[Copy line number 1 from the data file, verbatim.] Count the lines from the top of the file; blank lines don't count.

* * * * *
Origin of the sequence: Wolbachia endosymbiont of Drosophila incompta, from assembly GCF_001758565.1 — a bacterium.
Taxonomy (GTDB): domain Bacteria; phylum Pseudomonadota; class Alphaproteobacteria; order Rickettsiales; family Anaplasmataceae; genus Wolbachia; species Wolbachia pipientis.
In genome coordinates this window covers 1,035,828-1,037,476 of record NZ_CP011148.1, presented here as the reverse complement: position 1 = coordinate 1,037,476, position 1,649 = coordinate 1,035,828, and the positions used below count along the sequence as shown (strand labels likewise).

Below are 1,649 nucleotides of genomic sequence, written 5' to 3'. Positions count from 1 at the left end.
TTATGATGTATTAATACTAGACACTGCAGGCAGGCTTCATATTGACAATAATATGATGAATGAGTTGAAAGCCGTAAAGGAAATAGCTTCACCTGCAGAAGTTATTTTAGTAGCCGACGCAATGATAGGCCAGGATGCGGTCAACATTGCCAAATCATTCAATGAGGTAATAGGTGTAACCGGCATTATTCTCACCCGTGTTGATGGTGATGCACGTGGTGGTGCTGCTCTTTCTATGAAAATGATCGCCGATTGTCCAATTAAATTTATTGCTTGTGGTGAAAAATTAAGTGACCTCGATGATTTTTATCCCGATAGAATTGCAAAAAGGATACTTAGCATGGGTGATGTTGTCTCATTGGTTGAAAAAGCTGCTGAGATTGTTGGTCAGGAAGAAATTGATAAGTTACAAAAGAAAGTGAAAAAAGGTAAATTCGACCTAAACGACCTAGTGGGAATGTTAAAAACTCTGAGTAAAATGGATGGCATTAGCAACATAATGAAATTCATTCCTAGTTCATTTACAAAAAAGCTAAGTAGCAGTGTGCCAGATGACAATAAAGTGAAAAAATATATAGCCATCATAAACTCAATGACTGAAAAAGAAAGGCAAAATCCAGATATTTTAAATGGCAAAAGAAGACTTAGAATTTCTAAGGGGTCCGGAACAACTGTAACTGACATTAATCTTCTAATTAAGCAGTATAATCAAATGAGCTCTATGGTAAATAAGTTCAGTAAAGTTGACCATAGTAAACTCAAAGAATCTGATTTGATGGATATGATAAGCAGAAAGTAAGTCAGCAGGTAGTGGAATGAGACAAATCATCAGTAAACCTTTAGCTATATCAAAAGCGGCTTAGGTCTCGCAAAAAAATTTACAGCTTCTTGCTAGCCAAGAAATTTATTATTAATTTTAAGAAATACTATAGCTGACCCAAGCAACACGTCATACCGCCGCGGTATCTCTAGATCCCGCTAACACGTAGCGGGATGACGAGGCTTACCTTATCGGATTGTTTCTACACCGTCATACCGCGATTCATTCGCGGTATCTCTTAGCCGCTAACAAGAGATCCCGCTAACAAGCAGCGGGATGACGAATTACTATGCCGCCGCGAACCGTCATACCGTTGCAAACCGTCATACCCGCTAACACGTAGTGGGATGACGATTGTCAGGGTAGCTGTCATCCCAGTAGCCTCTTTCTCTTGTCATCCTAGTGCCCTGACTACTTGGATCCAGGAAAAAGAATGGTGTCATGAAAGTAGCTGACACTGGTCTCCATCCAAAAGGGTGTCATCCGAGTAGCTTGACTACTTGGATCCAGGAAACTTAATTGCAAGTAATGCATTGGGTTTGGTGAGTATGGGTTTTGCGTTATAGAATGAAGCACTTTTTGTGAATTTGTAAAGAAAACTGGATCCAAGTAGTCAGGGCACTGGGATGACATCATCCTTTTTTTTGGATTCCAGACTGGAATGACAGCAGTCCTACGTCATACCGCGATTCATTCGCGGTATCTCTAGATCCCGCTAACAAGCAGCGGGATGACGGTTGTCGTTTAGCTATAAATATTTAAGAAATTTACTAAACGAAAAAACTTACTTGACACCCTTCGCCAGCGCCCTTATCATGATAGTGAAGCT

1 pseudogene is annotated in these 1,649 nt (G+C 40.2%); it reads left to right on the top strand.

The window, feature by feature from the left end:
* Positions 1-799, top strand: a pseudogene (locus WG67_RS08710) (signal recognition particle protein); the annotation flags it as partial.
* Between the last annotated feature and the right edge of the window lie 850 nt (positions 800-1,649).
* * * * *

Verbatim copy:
Origin of the sequence: Wolbachia endosymbiont of Drosophila incompta, from assembly GCF_001758565.1 — a bacterium.